I know this blog has been silent for some time. The lawyering life kept me busy through much of the summer and early fall. This involved some exciting developments, including the first trial that I’ve been involved with (I was second chair), which was a lot of work, but also an amazing learning experience.
Then, in October, I went to see the doctor because of a blockage I had been experiencing in my esophagus. This triggered a series of diagnostic scopes, scans, and biopsies in the months that followed. We learned in late November that the growth in my esophagus was cancerous. But, it was not until the week before Christmas, that our follow-up appointment confirmed the worst: the esophageal cancer had also spread to my liver. Stage four. The general surgeon whom we met with told me that this particular condition was inoperable because there were multiple small growths on my liver. He also gave me 6 to 12 months to live and said that the most they could do was administer palliative chemo that might extend the timeline by a few months at best. Quite a Christmas present indeed.
My husband and I have spent the time since then looking into alternatives. Thankfully, we’ve managed to track down a few very promising options that give us hope for a better outcome. We are still following up on a number of these options to find out if my particular circumstances make me a viable candidate for such treatments of liver metastasis of esophageal cancer.
As we wait to hear, I have been moving between hope, grief, worry, uncertainty and a space of joyful appreciation for the moment and for the gifts, both large and small, that life can give. I suppose in facing this down, I have something of an advantage: I have been through difficult times, deep losses and significant uncertainty in the past, and the lesson I took from that was that during such times of uncertainty the present moment is all you have, so it is worth making the best of it, if you can.
It’s not always possible to be in that space of peace–too often the sadness at possibly having to leave it all, far sooner than I could ever have imagined I would have to, overwhelms.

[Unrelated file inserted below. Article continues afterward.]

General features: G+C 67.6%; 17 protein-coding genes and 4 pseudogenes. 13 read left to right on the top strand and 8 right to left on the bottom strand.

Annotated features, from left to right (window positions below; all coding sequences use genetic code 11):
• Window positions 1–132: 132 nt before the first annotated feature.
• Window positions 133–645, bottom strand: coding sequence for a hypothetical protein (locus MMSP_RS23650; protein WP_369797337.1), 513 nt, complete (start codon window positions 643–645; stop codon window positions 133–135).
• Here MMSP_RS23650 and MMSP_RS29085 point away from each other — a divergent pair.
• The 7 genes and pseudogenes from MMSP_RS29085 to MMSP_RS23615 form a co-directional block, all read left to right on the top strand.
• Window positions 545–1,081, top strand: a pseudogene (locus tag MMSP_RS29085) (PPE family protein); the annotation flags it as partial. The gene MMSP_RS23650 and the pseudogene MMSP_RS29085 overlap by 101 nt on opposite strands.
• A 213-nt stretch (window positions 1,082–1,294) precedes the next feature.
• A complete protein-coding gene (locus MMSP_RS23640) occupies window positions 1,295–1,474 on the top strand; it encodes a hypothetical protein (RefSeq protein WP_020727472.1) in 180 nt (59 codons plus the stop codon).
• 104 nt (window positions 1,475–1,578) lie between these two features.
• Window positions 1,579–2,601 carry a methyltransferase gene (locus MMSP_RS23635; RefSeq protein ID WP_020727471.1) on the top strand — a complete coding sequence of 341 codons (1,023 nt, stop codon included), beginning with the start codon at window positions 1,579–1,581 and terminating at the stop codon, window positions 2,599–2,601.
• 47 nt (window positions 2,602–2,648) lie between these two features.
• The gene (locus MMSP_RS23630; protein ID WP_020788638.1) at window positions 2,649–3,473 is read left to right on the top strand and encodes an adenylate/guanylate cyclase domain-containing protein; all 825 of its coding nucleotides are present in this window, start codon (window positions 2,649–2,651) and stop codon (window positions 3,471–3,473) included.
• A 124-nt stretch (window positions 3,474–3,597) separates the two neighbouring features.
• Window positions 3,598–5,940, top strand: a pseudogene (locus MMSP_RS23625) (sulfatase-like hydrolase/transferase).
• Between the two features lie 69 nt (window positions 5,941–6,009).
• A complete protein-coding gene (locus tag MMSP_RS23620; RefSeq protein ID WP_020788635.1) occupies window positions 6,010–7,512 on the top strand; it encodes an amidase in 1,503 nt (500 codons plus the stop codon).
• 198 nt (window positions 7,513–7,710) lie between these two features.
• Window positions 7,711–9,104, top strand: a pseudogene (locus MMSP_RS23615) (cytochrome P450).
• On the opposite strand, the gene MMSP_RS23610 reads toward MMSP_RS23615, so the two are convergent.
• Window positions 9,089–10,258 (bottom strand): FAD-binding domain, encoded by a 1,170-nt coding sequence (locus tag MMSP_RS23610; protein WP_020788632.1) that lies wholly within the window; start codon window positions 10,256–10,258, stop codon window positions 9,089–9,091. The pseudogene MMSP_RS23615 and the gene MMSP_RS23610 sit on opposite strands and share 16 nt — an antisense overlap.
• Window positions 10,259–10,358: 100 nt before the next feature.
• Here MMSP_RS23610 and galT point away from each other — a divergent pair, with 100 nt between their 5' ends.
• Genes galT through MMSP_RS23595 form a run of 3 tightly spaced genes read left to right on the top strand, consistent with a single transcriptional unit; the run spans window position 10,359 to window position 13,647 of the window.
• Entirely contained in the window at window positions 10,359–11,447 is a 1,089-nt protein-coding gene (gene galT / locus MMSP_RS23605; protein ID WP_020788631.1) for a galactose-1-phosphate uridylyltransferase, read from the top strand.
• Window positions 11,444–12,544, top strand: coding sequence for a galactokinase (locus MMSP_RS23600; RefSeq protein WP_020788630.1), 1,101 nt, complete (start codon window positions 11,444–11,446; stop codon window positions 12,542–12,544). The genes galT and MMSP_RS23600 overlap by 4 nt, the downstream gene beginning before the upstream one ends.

It’s going to be a rough road ahead. I will post updates as I can. I know there will be many times in which the doubt, the sadness, the grief and the worry overwhelms: sometimes there is simply no choice, and staying positive is simply not possible.
I’ve always believed that it is far healthier to give vent to grief, sadness and doubt, rather than to try to repress it or shunt it aside with a facade of positivity. Such suppressions can be damaging and can backfire terribly.
But, when there is a choice, and when I can manage it, I do plan to seek out that space of gratitude and joy, if and when I can. I plan to laugh at things I find funny and to seek out such things that delight and move me.
I know the usual wisdom is that being positive leads to better outcomes, and I don’t doubt it.
But that’s not why I will try to choose the joy and gratitude. The reason I will work to make that choice, when the choice is possible, is not because of the “destination” of a better outcome (though if it helps, great! I’ll take it!). It is because choosing joy will make the journey better. Whether I live for 6 months or manage to beat this and live for another ten, twenty, thirty years (here’s hoping!!), I’d far rather spend the limited time I may have in this life being joyful, appreciating my friends, my loved ones, and the many good things I have in life. It’s just going to be so much more pleasant. I would rather lose as little time as possible to anger and fear, natural though it may be to dwell on those emotions from time to time.
Wish me well and wish me luck, dear readers and friends! I’m going to need both for the months ahead.